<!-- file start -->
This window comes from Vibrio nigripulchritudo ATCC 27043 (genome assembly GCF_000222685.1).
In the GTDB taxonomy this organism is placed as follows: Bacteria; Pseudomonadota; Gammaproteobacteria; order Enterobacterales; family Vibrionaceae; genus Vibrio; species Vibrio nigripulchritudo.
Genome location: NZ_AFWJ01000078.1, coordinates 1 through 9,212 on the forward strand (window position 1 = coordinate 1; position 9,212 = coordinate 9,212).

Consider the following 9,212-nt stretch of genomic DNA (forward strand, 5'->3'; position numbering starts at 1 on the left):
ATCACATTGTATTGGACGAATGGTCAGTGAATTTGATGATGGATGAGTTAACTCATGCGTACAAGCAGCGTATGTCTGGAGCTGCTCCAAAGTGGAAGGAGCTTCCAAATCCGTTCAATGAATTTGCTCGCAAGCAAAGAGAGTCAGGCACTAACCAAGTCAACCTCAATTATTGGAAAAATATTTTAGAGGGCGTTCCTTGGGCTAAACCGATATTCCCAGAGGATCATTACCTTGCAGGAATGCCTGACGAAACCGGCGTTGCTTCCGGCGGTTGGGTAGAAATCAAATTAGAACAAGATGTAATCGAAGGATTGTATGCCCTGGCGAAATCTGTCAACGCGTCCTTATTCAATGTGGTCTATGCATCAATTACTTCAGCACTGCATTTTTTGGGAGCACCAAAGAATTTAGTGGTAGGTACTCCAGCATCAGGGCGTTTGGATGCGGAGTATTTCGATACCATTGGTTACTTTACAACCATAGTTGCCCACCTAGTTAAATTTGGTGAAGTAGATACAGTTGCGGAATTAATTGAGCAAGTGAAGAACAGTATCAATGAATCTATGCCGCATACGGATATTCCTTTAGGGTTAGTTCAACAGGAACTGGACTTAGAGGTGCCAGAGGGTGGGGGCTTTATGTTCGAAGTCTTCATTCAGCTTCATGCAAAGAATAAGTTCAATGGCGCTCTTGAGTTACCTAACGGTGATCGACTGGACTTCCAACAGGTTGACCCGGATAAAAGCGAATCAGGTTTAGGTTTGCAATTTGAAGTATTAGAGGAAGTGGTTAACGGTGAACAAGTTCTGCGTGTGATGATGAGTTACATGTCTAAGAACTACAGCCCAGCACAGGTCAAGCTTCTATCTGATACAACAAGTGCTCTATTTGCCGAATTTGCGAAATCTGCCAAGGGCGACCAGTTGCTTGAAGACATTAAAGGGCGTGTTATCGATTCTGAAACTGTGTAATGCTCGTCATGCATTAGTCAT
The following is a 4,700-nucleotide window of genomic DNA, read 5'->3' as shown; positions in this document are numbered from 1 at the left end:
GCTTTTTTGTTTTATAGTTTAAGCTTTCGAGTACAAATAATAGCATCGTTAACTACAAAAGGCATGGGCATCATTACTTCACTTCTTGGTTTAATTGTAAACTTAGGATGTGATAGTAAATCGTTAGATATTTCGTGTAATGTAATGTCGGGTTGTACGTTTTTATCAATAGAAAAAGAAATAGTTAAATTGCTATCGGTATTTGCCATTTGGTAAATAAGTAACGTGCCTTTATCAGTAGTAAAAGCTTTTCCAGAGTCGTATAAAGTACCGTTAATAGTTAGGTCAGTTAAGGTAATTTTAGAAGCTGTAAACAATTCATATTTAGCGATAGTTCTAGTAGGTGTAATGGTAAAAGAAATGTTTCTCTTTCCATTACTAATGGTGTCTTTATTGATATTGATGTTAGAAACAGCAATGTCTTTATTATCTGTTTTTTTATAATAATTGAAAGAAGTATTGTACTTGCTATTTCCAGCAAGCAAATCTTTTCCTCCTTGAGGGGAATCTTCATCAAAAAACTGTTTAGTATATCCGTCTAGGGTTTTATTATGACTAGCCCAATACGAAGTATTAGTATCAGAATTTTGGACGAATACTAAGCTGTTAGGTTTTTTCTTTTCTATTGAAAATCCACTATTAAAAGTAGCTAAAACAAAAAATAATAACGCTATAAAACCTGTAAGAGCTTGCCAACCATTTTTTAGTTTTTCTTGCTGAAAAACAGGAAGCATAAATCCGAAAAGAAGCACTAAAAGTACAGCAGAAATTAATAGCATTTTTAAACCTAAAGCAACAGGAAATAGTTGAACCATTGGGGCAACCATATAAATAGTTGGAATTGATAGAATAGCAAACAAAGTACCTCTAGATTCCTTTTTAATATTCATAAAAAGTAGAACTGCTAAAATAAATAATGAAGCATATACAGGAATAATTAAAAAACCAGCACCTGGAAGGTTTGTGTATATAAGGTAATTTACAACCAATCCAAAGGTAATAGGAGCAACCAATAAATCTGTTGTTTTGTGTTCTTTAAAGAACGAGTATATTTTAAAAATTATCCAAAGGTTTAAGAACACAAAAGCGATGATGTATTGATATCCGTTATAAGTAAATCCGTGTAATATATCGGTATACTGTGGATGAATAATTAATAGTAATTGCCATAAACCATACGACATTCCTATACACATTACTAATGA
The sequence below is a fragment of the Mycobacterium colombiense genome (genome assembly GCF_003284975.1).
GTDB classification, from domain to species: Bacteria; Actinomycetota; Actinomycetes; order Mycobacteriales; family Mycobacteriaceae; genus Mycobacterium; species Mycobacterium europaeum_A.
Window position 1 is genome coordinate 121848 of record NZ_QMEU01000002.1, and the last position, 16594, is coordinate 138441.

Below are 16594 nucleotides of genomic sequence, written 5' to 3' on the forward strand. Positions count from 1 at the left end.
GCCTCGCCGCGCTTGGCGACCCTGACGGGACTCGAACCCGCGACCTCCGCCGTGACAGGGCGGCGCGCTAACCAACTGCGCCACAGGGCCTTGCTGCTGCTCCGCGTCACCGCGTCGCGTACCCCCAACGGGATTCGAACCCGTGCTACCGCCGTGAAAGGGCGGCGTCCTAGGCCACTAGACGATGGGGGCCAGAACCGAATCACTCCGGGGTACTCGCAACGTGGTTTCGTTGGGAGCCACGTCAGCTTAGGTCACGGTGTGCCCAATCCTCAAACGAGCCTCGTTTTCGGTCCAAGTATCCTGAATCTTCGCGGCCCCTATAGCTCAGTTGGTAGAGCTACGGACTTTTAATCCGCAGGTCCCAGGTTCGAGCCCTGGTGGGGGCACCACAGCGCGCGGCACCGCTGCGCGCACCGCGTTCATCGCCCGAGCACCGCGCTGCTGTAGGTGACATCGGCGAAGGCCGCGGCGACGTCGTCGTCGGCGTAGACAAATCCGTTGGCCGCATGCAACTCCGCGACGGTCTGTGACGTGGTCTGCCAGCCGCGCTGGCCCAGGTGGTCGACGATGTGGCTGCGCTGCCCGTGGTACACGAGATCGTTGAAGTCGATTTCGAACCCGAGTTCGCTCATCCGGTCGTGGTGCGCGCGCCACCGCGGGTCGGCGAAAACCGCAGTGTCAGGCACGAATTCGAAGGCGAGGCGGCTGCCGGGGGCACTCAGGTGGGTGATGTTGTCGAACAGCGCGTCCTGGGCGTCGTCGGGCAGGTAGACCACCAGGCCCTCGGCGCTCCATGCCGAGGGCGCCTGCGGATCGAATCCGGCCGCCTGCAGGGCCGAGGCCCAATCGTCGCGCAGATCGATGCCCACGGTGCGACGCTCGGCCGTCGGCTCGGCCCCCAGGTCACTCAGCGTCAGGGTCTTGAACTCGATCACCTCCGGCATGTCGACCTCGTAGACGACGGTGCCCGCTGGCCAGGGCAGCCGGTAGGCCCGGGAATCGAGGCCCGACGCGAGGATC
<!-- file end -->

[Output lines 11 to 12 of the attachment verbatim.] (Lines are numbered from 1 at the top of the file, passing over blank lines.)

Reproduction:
Below are 16594 nucleotides of genomic sequence, written 5' to 3' on the forward strand. Positions count from 1 at the left end.
GCCTCGCCGCGCTTGGCGACCCTGACGGGACTCGAACCCGCGACCTCCGCCGTGACAGGGCGGCGCGCTAACCAACTGCGCCACAGGGCCTTGCTGCTGCTCCGCGTCACCGCGTCGCGTACCCCCAACGGGATTCGAACCCGTGCTACCGCCGTGAAAGGGCGGCGTCCTAGGCCACTAGACGATGGGGGCCAGAACCGAATCACTCCGGGGTACTCGCAACGTGGTTTCGTTGGGAGCCACGTCAGCTTAGGTCACGGTGTGCCCAATCCTCAAACGAGCCTCGTTTTCGGTCCAAGTATCCTGAATCTTCGCGGCCCCTATAGCTCAGTTGGTAGAGCTACGGACTTTTAATCCGCAGGTCCCAGGTTCGAGCCCTGGTGGGGGCACCACAGCGCGCGGCACCGCTGCGCGCACCGCGTTCATCGCCCGAGCACCGCGCTGCTGTAGGTGACATCGGCGAAGGCCGCGGCGACGTCGTCGTCGGCGTAGACAAATCCGTTGGCCGCATGCAACTCCGCGACGGTCTGTGACGTGGTCTGCCAGCCGCGCTGGCCCAGGTGGTCGACGATGTGGCTGCGCTGCCCGTGGTACACGAGATCGTTGAAGTCGATTTCGAACCCGAGTTCGCTCATCCGGTCGTGGTGCGCGCGCCACCGCGGGTCGGCGAAAACCGCAGTGTCAGGCACGAATTCGAAGGCGAGGCGGCTGCCGGGGGCACTCAGGTGGGTGATGTTGTCGAACAGCGCGTCCTGGGCGTCGTCGGGCAGGTAGACCACCAGGCCCTCGGCGCTCCATGCCGAGGGCGCCTGCGGATCGAATCCGGCCGCCTGCAGGGCCGAGGCCCAATCGTCGCGCAGATCGATGCCCACGGTGCGACGCTCGGCCGTCGGCTCGGCCCCCAGGTCACTCAGCGTCAGGGTCTTGAACTCGATCACCTCCGGCATGTCGACCTCGTAGACGACGGTGCCCGCTGGCCAGGGCAGCCGGTAGGCCCGGGAATCGAGGCCCGACGCGAGGATC